Acquire the resources that you need to implement the proposed change plan.

Test and implement changes to ensure the change plan has been finalized.

Step 5: Mitigate

This step is necessary to test your security procedures to ensure the system adheres to your security rules and requirements.

 The mitigation step is otherwise known as the protection phase. During this phase, information security teams examine the entire system and any new changes made during the previous steps.

Step 6: Monitor

This is the final step of the information security lifecycle. The monitoring phase has two goals: verifying that the enhanced security is maintained and identifying new vulnerabilities when they emerge.

In this final step, the security team must update and implement monitoring mechanisms needed to assess the status of new and existing systems across the network. 

Establishing this process necessitates an examination of a few critical areas:

  • Monitoring methods: These system setups can be monitored manually or with the help of compliance monitoring tools by the security team.
  • Monitoring frequency: This ensures that each system resource receives the appropriate attention when needed. 
  • Monitoring measurements: This entails converting data into a quantitative format. Measurements enable a better visual representation of security and straightforward detection of data deficiencies.

Key Elements Needed For The Information Security Program

A firm foundation is required for the lifecycle of an information security program. The security team’s lifecycle process is dependent on the foundation of a set of company policies and standards.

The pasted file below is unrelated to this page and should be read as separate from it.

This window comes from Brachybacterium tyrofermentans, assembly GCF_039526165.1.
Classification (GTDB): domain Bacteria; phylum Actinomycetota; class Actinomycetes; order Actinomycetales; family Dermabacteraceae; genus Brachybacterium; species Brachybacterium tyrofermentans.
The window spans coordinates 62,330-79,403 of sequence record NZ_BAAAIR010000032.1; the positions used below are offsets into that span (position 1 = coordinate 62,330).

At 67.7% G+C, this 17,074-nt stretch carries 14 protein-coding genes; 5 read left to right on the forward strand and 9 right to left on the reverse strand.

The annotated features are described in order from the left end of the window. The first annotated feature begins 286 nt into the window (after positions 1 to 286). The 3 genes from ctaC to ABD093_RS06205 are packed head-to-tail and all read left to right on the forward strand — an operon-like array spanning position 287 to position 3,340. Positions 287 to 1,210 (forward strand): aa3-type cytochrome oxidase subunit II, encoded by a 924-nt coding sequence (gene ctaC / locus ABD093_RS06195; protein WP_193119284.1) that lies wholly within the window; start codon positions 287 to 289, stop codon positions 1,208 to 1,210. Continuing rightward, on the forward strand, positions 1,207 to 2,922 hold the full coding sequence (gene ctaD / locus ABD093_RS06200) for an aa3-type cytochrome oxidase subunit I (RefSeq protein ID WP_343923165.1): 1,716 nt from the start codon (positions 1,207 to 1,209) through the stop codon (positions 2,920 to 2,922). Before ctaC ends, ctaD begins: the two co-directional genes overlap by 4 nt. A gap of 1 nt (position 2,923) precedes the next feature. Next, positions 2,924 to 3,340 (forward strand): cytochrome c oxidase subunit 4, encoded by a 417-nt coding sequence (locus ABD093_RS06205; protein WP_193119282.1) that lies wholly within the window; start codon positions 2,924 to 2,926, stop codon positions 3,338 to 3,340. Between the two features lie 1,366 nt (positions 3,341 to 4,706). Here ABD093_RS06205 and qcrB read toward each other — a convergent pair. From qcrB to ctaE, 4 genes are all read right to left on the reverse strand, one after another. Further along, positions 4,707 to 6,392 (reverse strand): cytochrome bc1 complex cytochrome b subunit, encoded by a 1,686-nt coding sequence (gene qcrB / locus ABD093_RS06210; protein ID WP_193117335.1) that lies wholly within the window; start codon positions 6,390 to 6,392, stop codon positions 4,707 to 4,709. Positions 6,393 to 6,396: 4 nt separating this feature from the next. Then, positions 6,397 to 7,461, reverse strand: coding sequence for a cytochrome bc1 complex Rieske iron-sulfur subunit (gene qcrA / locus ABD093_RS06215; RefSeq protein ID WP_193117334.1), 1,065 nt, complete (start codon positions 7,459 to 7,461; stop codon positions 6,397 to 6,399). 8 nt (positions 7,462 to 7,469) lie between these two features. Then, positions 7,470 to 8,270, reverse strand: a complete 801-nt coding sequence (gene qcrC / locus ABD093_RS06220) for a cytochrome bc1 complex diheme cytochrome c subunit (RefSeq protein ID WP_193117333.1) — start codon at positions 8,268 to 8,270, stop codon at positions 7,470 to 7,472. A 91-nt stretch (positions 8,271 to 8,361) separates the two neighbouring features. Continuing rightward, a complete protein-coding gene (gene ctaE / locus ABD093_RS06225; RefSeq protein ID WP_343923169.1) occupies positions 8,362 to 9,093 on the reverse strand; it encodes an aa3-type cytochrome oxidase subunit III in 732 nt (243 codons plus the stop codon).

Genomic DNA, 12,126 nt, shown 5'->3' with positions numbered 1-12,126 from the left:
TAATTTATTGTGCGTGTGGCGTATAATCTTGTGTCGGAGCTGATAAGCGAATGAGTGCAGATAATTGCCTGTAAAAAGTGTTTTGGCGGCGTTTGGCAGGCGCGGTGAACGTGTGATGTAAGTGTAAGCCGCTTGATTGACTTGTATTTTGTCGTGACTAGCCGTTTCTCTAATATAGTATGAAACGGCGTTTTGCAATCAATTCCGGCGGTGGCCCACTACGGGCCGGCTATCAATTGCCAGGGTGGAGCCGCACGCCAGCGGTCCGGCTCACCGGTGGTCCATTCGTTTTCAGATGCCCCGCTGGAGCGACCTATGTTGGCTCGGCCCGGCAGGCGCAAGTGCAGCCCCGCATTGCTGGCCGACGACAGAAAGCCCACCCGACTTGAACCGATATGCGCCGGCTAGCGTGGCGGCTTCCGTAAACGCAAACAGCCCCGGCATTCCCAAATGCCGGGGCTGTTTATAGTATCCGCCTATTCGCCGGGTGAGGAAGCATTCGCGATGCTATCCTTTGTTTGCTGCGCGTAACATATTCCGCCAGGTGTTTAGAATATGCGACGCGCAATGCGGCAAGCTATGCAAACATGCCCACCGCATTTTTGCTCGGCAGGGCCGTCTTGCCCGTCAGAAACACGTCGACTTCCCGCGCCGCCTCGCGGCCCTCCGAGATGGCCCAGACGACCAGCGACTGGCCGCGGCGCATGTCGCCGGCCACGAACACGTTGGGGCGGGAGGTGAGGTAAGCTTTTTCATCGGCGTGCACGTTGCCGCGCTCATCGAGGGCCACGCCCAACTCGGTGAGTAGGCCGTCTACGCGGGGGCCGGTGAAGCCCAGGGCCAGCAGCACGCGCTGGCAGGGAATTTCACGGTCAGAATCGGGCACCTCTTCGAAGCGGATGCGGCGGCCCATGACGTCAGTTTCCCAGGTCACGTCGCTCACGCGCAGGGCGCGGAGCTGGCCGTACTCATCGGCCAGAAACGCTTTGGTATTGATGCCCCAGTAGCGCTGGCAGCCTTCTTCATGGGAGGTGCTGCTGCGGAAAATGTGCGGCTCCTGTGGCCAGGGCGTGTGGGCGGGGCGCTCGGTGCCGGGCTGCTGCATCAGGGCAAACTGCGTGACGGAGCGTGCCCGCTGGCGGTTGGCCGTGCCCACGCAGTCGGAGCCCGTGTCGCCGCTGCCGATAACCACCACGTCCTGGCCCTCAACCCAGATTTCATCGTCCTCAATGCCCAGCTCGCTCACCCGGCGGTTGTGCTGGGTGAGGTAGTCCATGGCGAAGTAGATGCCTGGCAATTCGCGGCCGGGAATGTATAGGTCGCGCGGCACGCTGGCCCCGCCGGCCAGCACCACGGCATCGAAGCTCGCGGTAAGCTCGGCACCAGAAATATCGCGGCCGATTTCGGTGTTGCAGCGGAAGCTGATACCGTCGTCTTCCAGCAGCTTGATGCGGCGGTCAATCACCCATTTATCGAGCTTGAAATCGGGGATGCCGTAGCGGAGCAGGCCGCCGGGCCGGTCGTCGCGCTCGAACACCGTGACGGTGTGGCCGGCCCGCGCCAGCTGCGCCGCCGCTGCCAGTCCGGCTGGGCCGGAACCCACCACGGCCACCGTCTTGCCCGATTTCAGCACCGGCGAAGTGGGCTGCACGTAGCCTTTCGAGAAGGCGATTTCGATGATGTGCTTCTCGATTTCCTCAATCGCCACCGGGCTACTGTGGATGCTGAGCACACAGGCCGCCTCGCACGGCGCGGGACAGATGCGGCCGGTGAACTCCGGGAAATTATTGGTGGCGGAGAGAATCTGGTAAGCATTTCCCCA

Although establishing clear and rigorous guidelines for your organization requires taking deliberate effort, it is highly recommended. The following are the importance of having a set of clear company policies and standards.  

  • It establishes clear expectations: Security teams can use policies and procedures to develop a clear framework for examining and analyzing existing and new security systems. Through this, the teams will have principles and standards to compare approaches and processes against, rather than a vague process.
  • It creates collaboration: Many information security projects may function separately, focusing on different aspects of the problem. Clear policies and standards establish a baseline from which all teams may work, reducing the number of conflicting solutions and interests.
  • It improves efficiency: Well-detailed company policies and standards provide a baseline. This baseline is one in which teams may build and evaluate systems and solutions, reducing the need for back-and-forth across groups. As a result, security teams will be able to complete the information security lifecycle more efficiently.

Your company’s information lifecycle may be built on a completely different foundation compared to another company’s. This is dependent on the policies and procedures in place. 

Despite these differences, an organization’s information security lifecycles often follow a similar step-by-step method. In the following sections, we’ll go through each step in detail.

Conclusion

Your company’s information security program, like security threats, must constantly evolve and change shape. Therefore, planning, evaluating, designing, and implementing are crucial parts of the information security cycle. And once you’ve finished that cycle once, you get to repeat the process, and again.

 Understanding the information security lifecycle model provides IT professionals with a roadmap for ensuring continual, evolutionary growth in a company’s information security.